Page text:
Predictive coding in visual cortex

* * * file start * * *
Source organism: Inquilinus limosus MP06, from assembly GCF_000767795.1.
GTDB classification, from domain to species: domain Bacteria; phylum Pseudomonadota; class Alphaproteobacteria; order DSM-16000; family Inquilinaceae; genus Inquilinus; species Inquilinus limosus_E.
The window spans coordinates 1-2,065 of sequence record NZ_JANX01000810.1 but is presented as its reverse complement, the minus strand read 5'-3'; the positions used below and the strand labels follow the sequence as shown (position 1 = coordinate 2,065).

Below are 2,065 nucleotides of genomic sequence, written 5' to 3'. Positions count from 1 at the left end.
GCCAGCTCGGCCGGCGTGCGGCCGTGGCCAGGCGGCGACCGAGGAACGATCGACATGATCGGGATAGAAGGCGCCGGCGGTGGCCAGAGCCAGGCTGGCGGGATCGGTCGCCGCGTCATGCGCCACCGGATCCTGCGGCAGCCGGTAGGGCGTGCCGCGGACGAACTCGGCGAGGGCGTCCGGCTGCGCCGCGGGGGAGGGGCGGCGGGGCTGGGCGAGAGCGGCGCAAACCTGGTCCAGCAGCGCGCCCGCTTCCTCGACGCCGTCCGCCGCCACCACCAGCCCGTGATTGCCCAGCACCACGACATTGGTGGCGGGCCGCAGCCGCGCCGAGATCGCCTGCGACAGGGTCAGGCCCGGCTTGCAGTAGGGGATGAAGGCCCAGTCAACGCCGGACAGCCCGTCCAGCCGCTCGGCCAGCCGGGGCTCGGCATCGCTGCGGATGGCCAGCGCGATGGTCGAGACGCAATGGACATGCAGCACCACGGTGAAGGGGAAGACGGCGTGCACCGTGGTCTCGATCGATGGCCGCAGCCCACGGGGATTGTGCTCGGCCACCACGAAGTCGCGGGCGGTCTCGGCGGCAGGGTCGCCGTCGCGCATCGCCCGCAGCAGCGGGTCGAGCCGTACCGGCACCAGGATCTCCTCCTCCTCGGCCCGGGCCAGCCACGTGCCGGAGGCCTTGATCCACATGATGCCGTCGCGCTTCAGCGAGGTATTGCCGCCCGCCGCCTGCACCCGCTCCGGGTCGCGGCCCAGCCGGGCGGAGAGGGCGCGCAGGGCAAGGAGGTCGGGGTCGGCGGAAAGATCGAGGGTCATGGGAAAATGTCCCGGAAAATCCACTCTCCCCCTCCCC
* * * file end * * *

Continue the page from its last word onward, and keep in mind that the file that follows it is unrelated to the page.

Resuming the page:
The predictive coding framework represents a paradigm shift in neuroscience. Brain processes are traditionally studied as a function of sensory stimulation. In contrast, predictive coding states that the brain continually generates models of the world based on context and information from memory in order to predict sensory input. In terms of brain computation, a predictive model is created in higher cortical areas and communicated to lower sensory areas through feedback connections. Empirical data testing the predictive coding framework in visual cortex is relatively sparse. I will argue that fMRI is a useful tool for investigating predictive feedback and prediction error. To investigate the information content of feedback projections, we have exploited a strategy based on non-stimulated sections in retinotopic regions (apparent motion path, occluded natural scenes, blindfolded subjects). To investigate prediction error, we have used probe stimuli that were presented in a matching or non-matching context (i.e. apparent motion illusion). The results demonstrate expectation-related information content in non-stimulated parts of V1.